During the month of July, I took part in the summer school organized by the Complutense University of Madrid. I selected the course specialized in the Asia-Pacific. Several topics were raised to analyse the importance of foreign military presence in the Pacific waters to co-monitor territorial disputes over territorial waters (Code of Conduct, etc.); the structure and functioning of ASEAN; ethnic & cultural diversity; Non-proliferation agreements; «The Six Party Talks»; Central Asia; regional architecture, etc.
It was a broad introduction to the Asia-Pacific region, laying stress in the key issues that will lead the international affairs sphere.
The United States has a strong presence in the region. In some cases the U.S. is the 1st or second largest foreign investor in region; providing & cooperating in multilateral or bilateral military agreements; encouraging American businessmen to invest & close more free trade agreements (FTAs).
Most of the ASEAN members want U.S. as their principal allied, enabling them to face the strong presence of China in the region. Even though U.S. representatives in the region (according to several sources, such CSIS: US-ASEAN Strategy Commission Report or Navigating Geopolitics of the South China Sea.) or according to experts in Asia-Pacific, America is losing its pace, where new actors (like Europe or other non-ASEAN countries) are speeding up & capturing all the attention, I do not trust to hope that’s the reality.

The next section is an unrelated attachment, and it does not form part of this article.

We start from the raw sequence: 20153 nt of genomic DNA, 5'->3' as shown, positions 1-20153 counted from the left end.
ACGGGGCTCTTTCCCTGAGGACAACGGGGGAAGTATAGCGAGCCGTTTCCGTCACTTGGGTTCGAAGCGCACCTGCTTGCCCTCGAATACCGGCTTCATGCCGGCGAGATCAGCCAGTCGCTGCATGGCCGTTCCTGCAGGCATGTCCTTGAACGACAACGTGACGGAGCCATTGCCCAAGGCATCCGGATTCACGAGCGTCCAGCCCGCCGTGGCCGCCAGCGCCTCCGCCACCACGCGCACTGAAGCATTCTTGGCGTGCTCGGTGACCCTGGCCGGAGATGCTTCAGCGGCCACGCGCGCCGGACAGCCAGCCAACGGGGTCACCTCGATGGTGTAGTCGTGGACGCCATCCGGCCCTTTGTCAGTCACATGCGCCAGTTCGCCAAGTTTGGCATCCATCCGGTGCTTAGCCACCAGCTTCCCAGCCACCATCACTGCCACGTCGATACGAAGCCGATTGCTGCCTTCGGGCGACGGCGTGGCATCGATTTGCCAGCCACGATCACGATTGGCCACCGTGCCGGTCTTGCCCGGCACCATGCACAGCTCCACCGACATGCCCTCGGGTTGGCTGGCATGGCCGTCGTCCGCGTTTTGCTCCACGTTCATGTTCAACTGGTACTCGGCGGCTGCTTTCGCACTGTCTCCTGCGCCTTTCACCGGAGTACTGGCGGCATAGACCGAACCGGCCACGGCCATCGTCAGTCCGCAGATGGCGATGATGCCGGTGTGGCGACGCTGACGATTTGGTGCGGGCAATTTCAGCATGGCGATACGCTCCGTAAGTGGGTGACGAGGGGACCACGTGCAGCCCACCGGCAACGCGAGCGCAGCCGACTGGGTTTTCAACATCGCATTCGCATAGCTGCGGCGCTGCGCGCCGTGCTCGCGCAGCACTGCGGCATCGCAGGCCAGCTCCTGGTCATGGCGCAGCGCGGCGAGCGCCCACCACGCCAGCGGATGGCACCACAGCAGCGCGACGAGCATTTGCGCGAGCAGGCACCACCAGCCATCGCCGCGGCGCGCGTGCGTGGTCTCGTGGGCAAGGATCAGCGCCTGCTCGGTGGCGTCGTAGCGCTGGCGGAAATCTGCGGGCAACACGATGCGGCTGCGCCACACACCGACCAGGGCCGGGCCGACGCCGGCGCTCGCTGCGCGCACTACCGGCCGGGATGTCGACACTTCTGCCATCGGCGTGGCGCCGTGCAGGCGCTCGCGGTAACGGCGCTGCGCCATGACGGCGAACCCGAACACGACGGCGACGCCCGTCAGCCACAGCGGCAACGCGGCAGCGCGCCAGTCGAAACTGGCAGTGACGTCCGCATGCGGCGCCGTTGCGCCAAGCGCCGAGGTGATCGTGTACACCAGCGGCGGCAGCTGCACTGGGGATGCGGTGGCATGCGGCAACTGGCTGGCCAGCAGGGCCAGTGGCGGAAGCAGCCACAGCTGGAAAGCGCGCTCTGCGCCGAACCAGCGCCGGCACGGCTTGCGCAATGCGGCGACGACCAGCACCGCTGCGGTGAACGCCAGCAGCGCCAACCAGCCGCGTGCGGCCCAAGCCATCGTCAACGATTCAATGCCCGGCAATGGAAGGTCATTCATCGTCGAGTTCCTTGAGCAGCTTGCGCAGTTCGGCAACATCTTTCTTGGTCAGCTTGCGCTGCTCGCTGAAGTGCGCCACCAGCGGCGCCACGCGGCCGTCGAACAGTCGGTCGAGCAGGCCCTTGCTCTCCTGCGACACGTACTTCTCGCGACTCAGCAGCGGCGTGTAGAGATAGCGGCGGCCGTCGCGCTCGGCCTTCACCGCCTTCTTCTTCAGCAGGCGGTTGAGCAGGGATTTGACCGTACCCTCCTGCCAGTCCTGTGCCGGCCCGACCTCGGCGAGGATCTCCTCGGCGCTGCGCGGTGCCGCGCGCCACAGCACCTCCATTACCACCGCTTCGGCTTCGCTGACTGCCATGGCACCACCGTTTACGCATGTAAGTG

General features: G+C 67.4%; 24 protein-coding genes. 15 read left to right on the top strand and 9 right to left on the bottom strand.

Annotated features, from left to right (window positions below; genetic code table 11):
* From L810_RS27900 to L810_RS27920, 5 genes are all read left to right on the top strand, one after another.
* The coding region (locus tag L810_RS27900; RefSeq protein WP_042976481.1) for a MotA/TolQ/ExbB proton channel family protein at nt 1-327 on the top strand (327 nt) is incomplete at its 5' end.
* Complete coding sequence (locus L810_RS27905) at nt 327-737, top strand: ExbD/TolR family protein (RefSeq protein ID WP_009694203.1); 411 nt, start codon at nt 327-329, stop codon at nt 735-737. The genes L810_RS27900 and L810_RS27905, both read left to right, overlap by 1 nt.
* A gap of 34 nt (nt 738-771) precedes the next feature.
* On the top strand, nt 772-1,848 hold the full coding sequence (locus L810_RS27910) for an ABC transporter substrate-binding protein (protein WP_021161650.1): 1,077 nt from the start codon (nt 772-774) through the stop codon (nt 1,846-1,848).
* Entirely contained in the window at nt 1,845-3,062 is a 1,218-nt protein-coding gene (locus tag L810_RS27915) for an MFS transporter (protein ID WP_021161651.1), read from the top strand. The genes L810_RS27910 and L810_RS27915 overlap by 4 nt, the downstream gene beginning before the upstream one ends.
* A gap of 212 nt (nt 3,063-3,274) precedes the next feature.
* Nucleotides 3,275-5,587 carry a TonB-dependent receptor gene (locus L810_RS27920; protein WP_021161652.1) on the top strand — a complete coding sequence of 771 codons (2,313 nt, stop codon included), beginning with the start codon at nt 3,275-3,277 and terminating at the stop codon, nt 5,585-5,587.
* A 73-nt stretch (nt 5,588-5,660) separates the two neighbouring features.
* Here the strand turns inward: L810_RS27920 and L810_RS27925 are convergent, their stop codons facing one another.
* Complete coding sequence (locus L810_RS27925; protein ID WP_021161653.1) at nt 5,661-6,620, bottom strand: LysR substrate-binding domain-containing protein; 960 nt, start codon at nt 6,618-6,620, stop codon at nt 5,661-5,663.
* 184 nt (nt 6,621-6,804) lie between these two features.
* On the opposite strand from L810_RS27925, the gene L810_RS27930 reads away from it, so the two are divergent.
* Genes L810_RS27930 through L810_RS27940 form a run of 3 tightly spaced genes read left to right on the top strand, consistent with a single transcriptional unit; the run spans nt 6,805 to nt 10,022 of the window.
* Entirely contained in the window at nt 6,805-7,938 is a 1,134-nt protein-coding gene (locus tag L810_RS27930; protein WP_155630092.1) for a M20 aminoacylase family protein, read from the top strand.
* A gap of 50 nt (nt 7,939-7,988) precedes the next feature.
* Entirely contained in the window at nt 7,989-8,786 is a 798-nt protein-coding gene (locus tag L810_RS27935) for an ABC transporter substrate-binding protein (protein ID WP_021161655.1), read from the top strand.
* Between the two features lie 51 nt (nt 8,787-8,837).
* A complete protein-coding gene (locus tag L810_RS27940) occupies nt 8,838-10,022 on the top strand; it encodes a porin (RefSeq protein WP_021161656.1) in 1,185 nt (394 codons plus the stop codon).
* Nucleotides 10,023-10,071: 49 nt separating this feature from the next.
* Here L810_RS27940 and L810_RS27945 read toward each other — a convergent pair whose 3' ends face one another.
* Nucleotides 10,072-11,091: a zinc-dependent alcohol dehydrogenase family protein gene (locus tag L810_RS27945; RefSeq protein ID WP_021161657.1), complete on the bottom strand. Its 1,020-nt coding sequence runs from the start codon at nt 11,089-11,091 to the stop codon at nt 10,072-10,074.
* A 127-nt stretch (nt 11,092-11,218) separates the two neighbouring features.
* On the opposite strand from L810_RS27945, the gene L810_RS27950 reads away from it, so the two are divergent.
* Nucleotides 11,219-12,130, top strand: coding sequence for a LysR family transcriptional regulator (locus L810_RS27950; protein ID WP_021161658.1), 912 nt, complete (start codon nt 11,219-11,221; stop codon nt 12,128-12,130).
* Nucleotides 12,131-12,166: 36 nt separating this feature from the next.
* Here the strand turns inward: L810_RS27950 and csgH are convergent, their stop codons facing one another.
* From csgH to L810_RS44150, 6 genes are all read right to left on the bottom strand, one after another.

I began to read several articles arguing both sides of the coin. Finally and despite of the intended negativity of U.S., the opinion of Senator John McCain, published in The Diplomat, reasoning about the close relationship of the U.S in the region, has caught my attention.
Why is Europe an important influence but weak at the same time? Is Europe losing its pace in Asia? It was not clear to me when I finished the summer course.
Suddenly, I decided to do some research on the matter and I found really interesting materials. Europe is facing the deepest socio-economic turmoil ever seen since the Crisis of 1929 in the US; it is time to reschedule the agenda, and look far to the east.
I proposed myself to make some comments about it on my blog. As I have explained in earlier posts, Europa en Asia: Retos (primera, segunda & tercera parte), it has been displayed some achievements already appointed by our European External Action Service.
My personal intention was to expose several arguments to offset the negative opinion or the absence of it regarding the European presence in the region.
I hope you’ve enjoyed reading the series of posts on Asia-Pacific.
See you in my next post
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